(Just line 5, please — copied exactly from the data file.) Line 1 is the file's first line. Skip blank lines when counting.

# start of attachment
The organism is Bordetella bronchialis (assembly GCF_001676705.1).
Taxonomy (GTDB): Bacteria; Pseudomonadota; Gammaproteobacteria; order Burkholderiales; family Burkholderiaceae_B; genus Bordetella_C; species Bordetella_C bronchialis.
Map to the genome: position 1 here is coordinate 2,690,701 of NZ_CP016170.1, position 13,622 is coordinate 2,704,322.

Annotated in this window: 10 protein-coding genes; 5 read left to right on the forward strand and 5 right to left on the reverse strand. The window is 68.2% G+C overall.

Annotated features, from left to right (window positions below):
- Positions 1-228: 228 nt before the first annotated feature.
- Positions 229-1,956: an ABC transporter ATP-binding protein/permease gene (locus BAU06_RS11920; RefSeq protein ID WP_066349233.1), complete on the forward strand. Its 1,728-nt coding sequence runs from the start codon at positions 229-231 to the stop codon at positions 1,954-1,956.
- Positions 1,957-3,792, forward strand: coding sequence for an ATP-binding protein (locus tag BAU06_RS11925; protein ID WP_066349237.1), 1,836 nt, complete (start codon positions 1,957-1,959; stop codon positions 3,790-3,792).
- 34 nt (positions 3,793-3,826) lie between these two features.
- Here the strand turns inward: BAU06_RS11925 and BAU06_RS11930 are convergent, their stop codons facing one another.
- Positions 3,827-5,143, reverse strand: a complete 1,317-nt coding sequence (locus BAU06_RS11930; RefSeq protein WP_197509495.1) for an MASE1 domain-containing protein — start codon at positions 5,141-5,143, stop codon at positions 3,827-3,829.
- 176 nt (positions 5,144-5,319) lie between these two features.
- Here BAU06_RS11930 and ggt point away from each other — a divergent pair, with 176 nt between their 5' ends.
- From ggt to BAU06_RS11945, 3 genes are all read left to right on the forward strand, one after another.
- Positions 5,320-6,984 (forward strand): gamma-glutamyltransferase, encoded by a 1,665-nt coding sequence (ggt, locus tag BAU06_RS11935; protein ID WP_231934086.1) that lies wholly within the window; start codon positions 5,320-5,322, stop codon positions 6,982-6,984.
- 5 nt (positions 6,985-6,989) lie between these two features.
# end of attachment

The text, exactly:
Annotated features, from left to right (window positions below):